I dunno if more in depth information about DRM schemes are encouraged or discouraged, so instead of the main namespace, this page is a subpage of my user page. The purpose of this page is to expose some technical information about Valve's DRM that many developers have elected to use. It's only going to be a general overview of the scheme; you won't be able to write an unpacker based on this information alone.
Steamworks Digital Rights Management wraps your game's compiled executable and checks to make sure that it is running under an authenticated instance of Steam. This DRM solution is the same as the one used to protect games like Half-Life 2 and Counter-Strike: Source. Steamworks DRM has been heavily road-tested and is customer-friendly.—Valve, Steamworks API overview
Steamworks Digital Rights Management wraps your game's compiled executable and checks to make sure that it is running under an authenticated instance of Steam. This DRM solution is the same as the one used to protect games like Half-Life 2 and Counter-Strike: Source. Steamworks DRM has been heavily road-tested and is customer-friendly.
Note Half-Life 2 and Counter-Strike: Source aren't actually Steam DRM protected.
As mentioned above...
A Steam DRM protected executable is modified such that when it starts, the first code that gets executed is the DRM code. This code is responsible for checking ownership. Once complete, the game code is decrypted (if the code was encrypted) and control is passed to the original game code. This "stub" code resides in a PE section named ".bind" tacked on to the end of the executable. The executable is modified to start in this section instead of its original start address. Some games may contain overlay data. Those are changed to a new PE section named ".extra". No changes to any data sections are made. Note code encryption is optional in all versions and there are numerous Steam DRM protected executables that do not have the original code encrypted. Executable checksum is recalculated after wrapping if it existed originally. Sometimes a Valve custom signature is applied in the executable header to ensure authenticity.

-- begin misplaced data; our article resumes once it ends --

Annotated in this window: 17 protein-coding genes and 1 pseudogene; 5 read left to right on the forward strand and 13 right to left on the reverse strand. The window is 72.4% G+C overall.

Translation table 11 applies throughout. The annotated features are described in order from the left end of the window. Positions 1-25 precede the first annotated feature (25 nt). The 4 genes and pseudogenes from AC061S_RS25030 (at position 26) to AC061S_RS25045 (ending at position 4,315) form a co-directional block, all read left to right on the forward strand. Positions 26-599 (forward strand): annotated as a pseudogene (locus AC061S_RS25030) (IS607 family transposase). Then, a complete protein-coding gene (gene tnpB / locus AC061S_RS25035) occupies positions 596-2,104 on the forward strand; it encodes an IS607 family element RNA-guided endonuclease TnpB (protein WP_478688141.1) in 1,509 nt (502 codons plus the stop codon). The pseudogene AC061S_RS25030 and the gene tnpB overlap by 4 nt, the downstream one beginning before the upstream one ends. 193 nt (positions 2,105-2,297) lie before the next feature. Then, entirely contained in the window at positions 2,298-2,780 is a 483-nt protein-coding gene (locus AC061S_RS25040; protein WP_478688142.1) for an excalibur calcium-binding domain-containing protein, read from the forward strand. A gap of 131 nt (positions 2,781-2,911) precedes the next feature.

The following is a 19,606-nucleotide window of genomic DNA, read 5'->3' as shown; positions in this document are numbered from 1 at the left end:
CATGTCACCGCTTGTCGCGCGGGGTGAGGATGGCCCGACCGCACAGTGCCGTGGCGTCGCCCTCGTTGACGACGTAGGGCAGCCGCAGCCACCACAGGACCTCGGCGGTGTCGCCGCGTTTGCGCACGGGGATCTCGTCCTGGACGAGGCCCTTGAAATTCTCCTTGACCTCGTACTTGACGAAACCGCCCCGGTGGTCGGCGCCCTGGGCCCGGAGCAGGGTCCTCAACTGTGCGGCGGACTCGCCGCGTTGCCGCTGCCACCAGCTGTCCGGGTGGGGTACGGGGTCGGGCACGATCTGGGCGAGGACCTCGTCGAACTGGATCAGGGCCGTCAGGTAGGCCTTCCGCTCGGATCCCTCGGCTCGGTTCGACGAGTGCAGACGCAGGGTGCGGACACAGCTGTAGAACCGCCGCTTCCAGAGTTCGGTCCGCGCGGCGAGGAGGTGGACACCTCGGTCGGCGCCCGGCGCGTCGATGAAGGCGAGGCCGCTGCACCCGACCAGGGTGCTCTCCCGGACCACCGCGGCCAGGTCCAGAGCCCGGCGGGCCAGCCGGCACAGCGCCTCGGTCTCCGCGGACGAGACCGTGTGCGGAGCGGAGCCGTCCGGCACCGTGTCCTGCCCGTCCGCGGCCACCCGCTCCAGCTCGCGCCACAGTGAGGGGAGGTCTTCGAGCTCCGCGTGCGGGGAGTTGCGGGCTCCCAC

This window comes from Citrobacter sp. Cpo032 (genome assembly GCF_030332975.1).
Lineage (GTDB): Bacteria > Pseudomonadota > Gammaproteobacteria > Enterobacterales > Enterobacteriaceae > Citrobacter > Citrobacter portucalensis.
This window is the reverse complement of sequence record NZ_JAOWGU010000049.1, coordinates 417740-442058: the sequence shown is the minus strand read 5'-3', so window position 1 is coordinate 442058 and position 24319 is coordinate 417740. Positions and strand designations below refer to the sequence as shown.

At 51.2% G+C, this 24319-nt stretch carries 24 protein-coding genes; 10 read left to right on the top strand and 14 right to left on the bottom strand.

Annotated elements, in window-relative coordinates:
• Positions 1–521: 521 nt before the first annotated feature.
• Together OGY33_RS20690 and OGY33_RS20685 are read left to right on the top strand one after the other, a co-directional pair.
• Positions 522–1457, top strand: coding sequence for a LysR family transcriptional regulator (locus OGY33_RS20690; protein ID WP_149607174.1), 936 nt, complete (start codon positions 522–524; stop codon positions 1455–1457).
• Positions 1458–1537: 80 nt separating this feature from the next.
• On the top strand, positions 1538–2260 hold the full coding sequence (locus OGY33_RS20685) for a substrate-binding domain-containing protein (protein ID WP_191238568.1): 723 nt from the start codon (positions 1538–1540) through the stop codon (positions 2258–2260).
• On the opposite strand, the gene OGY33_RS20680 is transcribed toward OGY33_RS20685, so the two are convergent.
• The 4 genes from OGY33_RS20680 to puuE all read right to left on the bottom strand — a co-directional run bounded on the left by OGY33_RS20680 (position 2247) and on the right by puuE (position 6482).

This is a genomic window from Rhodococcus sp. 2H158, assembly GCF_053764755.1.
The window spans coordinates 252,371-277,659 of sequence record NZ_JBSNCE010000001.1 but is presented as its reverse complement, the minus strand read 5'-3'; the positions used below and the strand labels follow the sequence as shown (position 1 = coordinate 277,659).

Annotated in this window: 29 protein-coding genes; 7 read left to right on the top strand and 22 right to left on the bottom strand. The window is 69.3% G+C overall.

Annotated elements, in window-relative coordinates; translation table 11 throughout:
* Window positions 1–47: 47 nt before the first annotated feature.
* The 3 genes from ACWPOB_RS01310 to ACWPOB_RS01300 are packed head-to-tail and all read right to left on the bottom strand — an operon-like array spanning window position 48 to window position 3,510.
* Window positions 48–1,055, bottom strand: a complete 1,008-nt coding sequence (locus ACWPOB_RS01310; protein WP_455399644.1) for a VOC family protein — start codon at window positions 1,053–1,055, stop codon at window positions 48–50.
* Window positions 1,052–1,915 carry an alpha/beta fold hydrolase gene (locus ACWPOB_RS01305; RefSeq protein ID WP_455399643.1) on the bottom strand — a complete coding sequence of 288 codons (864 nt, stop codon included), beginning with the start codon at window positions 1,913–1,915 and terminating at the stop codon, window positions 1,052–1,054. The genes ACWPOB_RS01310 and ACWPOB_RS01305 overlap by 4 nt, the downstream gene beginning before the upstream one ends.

There are four major revisions of Steam DRM.
Not strictly Steam DRM, but it does serve the same purpose.
A Steam DRM version 1.5 error looks like this:
A Steam DRM late version 1.5 or version 2/3 error looks like this:
Note the code after the colon. Subtract 65432 from this value (it's in decimal), and you will get the return value from GetLastError(). See MSDN for its meaning.
Below are some common error codes (per Google) and their descriptions:
Assuming you're launching the game from Steam...
Sometimes it fixes the problem, sometimes not. If not, reboot your computer too.
If for some reason you can't launch the game from Steam (e.g. using a mod manager), you can manually set the app ID to help the API initialize.
mklink Steam.exe "<Steam-folder>\Steam.exe"
See instructions on the Steam page.
In the real world, Steam DRM is pretty weak. While it's not so trivial that the typical user can defeat it, to anyone who has some experience with reverse engineering DRMs it is quite easy. Its first big weakness is that it has no external dependencies for decrypting game code. That means one doesn't need to own the game or even need to have Steam installed to unpack the executable. If unpacking live, it may be a bit trickier because you have to go around any Steamworks API calls, but it's not that hard. Because the scheme doesn't have this external dependency, it is a good candidate for static unpacking. The second great weakness is that it doesn't encrypt any data sections or really attempt to make it hard to dump. All values in the protected executable are really easy to recover (except for the DOS stub that gets overwritten if a signature is applied). The fact that it doesn't encrypt imports or data sections means only the encrypted code needs to be dumped and written back to the protected executable, along with the original entry point, since code is typically in a read-only segment of memory so it doesn't change. The only thing that it has got going is that it is fairly unobtrusive and works properly 90% of the time (the other 10% can usually be attributed to the Steamworks API not working properly as it tends to do). Further, once control has been passed to the original game code, the DRM has no further part in the game, so no active protection is offered. This scheme is an interesting little thing to study, but is probably not worth the time Valve put into developing it for its rather poor protection value.